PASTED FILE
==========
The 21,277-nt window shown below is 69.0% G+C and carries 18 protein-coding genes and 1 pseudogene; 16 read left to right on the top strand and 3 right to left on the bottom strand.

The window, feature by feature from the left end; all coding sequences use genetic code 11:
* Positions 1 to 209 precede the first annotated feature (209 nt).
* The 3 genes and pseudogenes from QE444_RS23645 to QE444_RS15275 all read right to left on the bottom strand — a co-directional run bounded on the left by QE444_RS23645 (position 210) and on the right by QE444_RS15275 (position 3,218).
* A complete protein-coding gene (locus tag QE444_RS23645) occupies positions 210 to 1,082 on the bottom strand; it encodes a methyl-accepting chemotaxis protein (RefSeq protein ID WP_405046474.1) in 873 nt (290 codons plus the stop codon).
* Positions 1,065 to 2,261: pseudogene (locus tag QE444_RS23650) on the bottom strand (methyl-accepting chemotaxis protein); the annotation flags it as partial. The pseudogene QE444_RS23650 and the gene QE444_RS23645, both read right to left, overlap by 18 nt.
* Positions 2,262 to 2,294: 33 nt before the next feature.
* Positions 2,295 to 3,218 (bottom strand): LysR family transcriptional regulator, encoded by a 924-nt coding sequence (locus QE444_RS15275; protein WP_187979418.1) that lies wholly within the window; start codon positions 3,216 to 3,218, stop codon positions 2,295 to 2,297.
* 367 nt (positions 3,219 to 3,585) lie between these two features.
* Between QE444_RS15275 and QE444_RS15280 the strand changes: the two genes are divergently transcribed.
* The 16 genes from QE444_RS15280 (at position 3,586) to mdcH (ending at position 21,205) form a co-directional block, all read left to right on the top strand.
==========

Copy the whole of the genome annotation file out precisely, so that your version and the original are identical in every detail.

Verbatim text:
The 21,277-nt window shown below is 69.0% G+C and carries 18 protein-coding genes and 1 pseudogene; 16 read left to right on the top strand and 3 right to left on the bottom strand.

The window, feature by feature from the left end; all coding sequences use genetic code 11:
* Positions 1 to 209 precede the first annotated feature (209 nt).
* The 3 genes and pseudogenes from QE444_RS23645 to QE444_RS15275 all read right to left on the bottom strand — a co-directional run bounded on the left by QE444_RS23645 (position 210) and on the right by QE444_RS15275 (position 3,218).
* A complete protein-coding gene (locus tag QE444_RS23645) occupies positions 210 to 1,082 on the bottom strand; it encodes a methyl-accepting chemotaxis protein (RefSeq protein ID WP_405046474.1) in 873 nt (290 codons plus the stop codon).
* Positions 1,065 to 2,261: pseudogene (locus tag QE444_RS23650) on the bottom strand (methyl-accepting chemotaxis protein); the annotation flags it as partial. The pseudogene QE444_RS23650 and the gene QE444_RS23645, both read right to left, overlap by 18 nt.
* Positions 2,262 to 2,294: 33 nt before the next feature.
* Positions 2,295 to 3,218 (bottom strand): LysR family transcriptional regulator, encoded by a 924-nt coding sequence (locus QE444_RS15275; protein WP_187979418.1) that lies wholly within the window; start codon positions 3,216 to 3,218, stop codon positions 2,295 to 2,297.
* 367 nt (positions 3,219 to 3,585) lie between these two features.
* Between QE444_RS15275 and QE444_RS15280 the strand changes: the two genes are divergently transcribed.
* The 16 genes from QE444_RS15280 (at position 3,586) to mdcH (ending at position 21,205) form a co-directional block, all read left to right on the top strand.